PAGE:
It is during your hardest times when the universe plays its magic and sends something extraordinary your way. While it may not come to everyone in the same form, you are bound to realise that it is special, sooner or later—I know I did.
I met him while I was on a jog. A tiny one-month-old stray sitting with his tongue out, staring at me. After four days of arguing with myself about whether this is a good idea or not, I finally gave in and brought him home. After entering the house, we both gave each other the “What next?” look, and then he peed all over the place. So yeah, he pretty much knew how to crack anyone up.
As for me, I could thank my stars till the end of time but it would still never be enough. I’d thank them endlessly for sending me strength in the guise of four tiny paws and a waggy little tail during the time I still recall as my hardest one so far.
What was initially just another rescue and foster quickly turned into something I could never give up for anything, ever. I remember being a careless 20-year-old who didn’t think anything through before bringing an injured puppy home. A couple of days into it, I noticed him getting better and stronger. That is when I knew he needed me. Little did I know I was the one who needed him. We both started healing, him – physically and me – emotionally.
I never knew how it would feel like to live with someone who didn’t speak the same language as me, but all I know is that it was my best year. I’d run home every day after college without wasting an extra minute, maybe that was how I showed my love. He’d pee all over the house with excitement every single time I’d come back home (even if I’d just gone out to toss the trash), maybe that is how he showed his love. I remember how his eyes used to light up when I’d take out the bubble blower, he could pop them for hours and still not get bored. I could go on about this forever, but there is something I need to talk about openly, maybe for the first time since the day I lost him.
Both my elder sisters did not like dogs being around them one bit. Cut to a week later, I come out of the shower to see them giving him belly rubs. Anyone who had ever met him knew he was the smartest dog, the best escape artist. But that November night, I wish I hadn’t fallen asleep.
I remember shutting the main door but didn’t hear the lock click. Had I known his curious little soul wanted to go for a walk that night, I’d have walked to the end of the world with him if that could bring him back to me. He sneaked out and never came back. I frantically ran lane after lane, screaming his name at the top of my lungs, praying to God—promising I’d never do anything wrong in life if God brought him back to me.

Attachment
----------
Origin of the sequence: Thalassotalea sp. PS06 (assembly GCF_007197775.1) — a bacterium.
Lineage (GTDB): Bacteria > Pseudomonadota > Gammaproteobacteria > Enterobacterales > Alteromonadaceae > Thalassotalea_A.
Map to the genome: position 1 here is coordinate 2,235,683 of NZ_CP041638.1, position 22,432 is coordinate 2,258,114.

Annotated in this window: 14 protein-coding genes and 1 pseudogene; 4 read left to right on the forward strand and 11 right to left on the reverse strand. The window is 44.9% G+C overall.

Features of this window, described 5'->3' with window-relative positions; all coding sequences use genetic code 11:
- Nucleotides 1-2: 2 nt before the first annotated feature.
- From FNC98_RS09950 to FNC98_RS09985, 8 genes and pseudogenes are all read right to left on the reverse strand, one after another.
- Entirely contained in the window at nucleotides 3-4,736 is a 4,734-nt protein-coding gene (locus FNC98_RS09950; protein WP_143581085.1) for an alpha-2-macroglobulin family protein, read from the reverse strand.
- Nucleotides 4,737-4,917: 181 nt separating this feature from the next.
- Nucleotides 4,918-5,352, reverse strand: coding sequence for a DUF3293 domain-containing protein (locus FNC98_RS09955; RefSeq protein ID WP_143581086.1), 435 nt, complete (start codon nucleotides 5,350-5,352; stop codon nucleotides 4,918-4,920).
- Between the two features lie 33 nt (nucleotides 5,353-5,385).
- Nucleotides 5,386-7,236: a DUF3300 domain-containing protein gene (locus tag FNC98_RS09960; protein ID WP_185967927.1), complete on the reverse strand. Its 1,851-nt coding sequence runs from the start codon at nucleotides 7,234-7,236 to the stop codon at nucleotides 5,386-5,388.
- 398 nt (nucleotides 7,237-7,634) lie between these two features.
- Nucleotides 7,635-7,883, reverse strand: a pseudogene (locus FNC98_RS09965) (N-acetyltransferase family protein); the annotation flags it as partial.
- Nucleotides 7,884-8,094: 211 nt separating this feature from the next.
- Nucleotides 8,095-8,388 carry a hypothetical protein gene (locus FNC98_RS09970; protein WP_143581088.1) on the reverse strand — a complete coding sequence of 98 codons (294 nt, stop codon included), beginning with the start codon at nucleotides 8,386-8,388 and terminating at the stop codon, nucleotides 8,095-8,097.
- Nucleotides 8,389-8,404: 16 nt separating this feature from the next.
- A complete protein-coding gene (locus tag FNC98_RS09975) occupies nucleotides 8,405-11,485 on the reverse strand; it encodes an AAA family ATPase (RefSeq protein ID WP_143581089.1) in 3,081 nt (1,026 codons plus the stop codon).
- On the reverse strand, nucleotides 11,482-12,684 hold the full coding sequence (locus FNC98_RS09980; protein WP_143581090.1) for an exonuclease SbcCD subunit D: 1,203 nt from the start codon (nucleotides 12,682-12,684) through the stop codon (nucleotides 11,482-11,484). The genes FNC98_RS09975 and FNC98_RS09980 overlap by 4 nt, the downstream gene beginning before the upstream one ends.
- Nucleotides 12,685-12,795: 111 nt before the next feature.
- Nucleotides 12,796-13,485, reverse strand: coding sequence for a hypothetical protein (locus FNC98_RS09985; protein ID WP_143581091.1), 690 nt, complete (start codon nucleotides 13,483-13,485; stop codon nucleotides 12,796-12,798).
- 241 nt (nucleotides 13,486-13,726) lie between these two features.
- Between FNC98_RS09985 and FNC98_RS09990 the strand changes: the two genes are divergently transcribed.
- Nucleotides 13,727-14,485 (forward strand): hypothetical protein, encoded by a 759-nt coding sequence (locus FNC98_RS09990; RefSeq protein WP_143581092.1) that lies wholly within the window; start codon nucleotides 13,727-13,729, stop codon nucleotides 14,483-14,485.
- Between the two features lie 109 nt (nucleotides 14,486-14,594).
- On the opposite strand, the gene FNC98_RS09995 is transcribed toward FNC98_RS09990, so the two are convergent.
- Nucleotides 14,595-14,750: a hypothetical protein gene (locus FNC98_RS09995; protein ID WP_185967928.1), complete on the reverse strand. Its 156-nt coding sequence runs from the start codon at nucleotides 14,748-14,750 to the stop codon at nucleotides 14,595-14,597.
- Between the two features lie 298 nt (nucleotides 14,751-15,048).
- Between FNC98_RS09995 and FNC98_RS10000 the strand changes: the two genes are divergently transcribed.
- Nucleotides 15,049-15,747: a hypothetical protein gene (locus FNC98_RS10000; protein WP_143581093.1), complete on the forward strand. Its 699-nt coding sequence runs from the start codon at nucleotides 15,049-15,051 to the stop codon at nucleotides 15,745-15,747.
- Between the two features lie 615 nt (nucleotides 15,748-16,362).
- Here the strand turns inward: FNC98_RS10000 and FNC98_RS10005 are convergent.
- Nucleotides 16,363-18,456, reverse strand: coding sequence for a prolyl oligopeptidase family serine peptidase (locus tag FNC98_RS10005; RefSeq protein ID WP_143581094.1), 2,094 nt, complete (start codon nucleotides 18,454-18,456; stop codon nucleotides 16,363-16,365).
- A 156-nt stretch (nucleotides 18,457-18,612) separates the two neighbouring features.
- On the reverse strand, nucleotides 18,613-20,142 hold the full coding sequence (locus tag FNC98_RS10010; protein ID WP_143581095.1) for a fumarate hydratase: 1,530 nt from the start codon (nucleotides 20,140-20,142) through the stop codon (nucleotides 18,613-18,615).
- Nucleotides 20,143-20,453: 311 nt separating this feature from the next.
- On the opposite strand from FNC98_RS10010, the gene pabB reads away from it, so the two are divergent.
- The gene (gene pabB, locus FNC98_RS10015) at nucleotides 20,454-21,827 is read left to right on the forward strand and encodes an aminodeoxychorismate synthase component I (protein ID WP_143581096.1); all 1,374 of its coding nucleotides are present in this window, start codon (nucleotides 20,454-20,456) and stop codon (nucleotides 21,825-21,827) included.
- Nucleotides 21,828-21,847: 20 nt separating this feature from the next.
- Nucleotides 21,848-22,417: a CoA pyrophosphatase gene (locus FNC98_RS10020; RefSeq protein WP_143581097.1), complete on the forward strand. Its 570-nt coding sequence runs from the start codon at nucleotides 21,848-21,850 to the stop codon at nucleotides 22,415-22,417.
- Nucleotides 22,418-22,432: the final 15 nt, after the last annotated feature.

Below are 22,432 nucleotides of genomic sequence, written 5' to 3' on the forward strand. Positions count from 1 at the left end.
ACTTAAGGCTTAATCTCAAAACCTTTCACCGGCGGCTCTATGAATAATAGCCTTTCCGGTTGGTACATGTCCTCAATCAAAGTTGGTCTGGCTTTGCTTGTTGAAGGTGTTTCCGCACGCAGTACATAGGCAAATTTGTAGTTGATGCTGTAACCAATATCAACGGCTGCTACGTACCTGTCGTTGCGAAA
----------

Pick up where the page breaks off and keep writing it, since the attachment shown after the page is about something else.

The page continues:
I had heard about so many people losing their dogs but I never thought it would happen to me. But it did, and it broke me. There are very rare times in your life when you do not forgive yourself, and this was the first time I experienced that feeling so strongly. I sent his pictures across every lost dog’s group I knew, put up posts and flyers, searched every inch of the streets nearby for months. There was no sign of him anywhere.
The guilt, anger, and regret never really went away. Very often, people around me asked me to just ‘get over it’ and that he was ‘just a dog’. Sure, it angered me, but I couldn’t be mad at them because they weren’t a part of our journey, they did not experience the things I did with him. It has been a year since it happened but every time I am on the streets, my eyes search for him. I search for him in every dog I walk past, hoping I might bump into him one day and bring him back home—back to our home.
You have to understand how loss doesn’t just mean death. If someone dies, you know they won’t be returning ever—there is a certain amount of closure, if I may say so. But when you lose them, you wake up every day with a hope that maybe today is the day you will find them. I don’t know which one’s more painful, but I can tell you that neither is easy.
I am going to tell you the truth and not sugarcoat it in any way. If you’re thinking that the pain of losing them will go away someday, it won’t. It will surely heal, but time will play a very small part in it. Your journey with your dog will always feel like it ended too soon. But what you can do to make this less painful is help the animals you know are in need. And if anyone reading this thinks it’s not a big deal to hurt or harm dogs—I wish I could tell you how I have nightmares about people hurting my little boy who is lost, scared, confused and anything but a threat. You never know what their story is, how many people check on them while on the way to work, and how important their well being is to someone. So before you kick them, run over them with your vehicle or throw stones at them please know they deserve nothing but love. If you cannot give them that, leave them alone.
The times I spent with my doggo, I will always cherish but the hope of finding him again someday will never die.